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New York hopes to avoid the worst of climate change with their resiliency plan

New York hopes to avoid the worst of climate change with their resiliency plan


One of the most populated cities in the US is preparing for what may now be inevitable: submersion. New York city has started a huge climate resiliency project to try and avoid the mistakes of the past and protect itself against the extreme weather of the future.


The economic hub of the US is highly vulnerable to climate change. With 836km of coastline, experts fear that sea levels will rise by 20-75 cm by 2050. This increase could put some New York underwater, particularly the island of Manhattan.

With a population of 8.5 million people, 2012’s Hurricane Sandy and Storms Ida and Henri this summer caused billions of dollars of damage to America’s largest city as well as over 50 deaths.

With its unique geographical position, the ‘Big Apple’ is extremely vulnerable to bad weather and has recently adopted a climate resilience plan costing $20 billion (€17.7 billion) to try and preempt future storms.


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One of the projects is trying to protect the many residents of Manhattan. The East Side Coastal Resiliency Project aims to protect 110,000 New Yorkers on Manhattan’s East Side, from Montgomery Street up to East 25th Street.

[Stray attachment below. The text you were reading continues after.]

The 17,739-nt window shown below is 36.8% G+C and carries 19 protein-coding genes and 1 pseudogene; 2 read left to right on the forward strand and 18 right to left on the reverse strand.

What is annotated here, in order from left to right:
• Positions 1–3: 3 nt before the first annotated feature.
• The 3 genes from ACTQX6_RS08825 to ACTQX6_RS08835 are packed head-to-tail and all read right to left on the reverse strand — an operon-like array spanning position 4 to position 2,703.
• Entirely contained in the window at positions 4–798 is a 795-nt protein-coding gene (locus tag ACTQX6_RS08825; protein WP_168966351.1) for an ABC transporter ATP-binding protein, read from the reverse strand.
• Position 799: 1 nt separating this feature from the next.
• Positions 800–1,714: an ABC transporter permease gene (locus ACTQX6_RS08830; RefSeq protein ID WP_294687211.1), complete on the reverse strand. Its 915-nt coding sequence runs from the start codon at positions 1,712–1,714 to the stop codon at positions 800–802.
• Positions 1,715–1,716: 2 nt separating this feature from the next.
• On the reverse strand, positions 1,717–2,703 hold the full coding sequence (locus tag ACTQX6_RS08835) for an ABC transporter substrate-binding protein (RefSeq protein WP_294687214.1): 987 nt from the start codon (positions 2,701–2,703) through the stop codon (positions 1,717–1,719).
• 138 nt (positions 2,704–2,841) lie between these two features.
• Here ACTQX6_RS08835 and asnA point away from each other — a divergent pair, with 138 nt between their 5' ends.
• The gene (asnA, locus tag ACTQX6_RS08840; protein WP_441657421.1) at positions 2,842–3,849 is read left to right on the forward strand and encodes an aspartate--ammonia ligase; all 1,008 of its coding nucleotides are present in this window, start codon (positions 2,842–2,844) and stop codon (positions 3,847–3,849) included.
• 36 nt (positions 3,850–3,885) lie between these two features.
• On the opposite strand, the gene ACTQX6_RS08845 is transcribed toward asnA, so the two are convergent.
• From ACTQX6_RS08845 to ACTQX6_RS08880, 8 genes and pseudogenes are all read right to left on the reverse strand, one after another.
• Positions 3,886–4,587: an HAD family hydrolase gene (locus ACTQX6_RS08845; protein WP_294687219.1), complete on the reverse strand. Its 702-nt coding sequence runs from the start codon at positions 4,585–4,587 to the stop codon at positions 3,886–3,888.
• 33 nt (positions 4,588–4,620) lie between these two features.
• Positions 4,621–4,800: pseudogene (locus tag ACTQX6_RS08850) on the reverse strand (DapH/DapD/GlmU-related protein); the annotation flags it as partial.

As part of the $1.45 billion (€1.3 billion) project, work has started in southeast Manhattan to erect an integrated 4km system of raised parkland, floodwalls, berms and movable floodgates to create a continuous line of protection against sea-level rises and the growing threat of stronger, more severe coastal storms worsened by climate change.

“This project will keep New Yorkers safe from coastal storms and rising seas for decades to come, while also investing in amenities and improving access to public spaces on the East Side of Manhattan,” says the Director of the Mayor’s Office of Climate Resiliency, Jainey Bavishi.

Manhattan will also be replanting thousands of trees around the construction site and improving underground systems for sewers.

Source:

Doloresz Katanich at Euronews.Green